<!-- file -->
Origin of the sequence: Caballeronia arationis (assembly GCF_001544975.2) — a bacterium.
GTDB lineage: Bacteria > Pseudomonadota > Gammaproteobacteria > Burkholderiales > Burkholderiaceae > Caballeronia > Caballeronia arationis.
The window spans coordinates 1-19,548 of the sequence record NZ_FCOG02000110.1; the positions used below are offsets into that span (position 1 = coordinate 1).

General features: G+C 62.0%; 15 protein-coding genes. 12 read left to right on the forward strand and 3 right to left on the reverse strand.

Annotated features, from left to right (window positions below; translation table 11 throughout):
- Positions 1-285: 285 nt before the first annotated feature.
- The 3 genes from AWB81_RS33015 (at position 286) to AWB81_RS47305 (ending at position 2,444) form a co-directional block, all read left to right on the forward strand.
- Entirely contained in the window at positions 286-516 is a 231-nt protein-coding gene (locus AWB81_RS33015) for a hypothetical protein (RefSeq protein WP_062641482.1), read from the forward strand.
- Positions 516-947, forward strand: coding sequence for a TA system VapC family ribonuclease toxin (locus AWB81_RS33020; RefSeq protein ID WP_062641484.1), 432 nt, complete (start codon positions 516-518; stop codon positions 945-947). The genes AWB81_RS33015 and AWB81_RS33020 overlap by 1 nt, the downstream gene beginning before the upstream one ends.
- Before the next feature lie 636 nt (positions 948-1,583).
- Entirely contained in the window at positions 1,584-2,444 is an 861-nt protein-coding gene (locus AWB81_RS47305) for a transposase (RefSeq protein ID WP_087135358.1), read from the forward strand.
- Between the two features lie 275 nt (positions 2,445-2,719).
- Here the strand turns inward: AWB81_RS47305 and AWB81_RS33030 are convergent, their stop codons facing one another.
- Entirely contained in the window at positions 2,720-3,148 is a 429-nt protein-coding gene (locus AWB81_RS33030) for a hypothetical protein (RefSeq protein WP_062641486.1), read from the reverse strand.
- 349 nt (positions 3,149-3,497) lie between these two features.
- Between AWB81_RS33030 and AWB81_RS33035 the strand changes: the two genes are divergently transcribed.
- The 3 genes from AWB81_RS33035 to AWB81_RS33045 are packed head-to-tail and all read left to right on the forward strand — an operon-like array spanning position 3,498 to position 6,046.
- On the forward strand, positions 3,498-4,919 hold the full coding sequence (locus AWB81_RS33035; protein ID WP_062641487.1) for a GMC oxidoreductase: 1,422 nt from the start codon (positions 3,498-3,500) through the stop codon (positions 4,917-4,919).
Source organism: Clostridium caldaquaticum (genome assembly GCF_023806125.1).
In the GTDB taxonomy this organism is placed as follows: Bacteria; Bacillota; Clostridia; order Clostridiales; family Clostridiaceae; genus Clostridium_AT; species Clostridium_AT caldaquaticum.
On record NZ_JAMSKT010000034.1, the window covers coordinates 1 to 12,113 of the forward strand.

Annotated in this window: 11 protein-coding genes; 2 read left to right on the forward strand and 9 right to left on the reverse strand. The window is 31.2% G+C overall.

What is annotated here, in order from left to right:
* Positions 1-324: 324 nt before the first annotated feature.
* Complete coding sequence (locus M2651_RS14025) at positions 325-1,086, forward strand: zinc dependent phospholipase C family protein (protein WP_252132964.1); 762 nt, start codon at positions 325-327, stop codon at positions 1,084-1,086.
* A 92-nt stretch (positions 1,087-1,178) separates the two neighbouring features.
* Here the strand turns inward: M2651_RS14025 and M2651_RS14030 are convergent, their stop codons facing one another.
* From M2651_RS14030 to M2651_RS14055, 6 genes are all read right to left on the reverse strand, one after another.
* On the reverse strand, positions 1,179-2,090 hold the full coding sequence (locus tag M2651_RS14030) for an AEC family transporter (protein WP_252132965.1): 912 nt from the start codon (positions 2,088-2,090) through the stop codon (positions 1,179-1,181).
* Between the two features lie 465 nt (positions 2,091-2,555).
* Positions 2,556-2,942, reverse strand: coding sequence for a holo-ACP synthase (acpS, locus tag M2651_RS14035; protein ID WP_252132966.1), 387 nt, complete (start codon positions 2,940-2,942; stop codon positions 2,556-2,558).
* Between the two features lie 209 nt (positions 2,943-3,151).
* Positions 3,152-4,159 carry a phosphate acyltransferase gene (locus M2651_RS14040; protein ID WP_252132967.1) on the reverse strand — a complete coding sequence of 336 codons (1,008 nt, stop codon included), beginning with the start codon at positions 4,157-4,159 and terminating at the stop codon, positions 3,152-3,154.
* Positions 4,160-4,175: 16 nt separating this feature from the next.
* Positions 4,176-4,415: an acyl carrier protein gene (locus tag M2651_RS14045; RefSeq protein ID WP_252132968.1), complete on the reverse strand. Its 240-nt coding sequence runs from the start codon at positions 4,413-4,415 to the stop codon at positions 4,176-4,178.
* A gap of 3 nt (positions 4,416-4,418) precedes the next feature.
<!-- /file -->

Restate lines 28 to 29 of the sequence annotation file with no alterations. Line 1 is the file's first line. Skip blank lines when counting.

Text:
* From M2651_RS14030 to M2651_RS14055, 6 genes are all read right to left on the reverse strand, one after another.
* On the reverse strand, positions 1,179-2,090 hold the full coding sequence (locus tag M2651_RS14030) for an AEC family transporter (protein WP_252132965.1): 912 nt from the start codon (positions 2,088-2,090) through the stop codon (positions 1,179-1,181).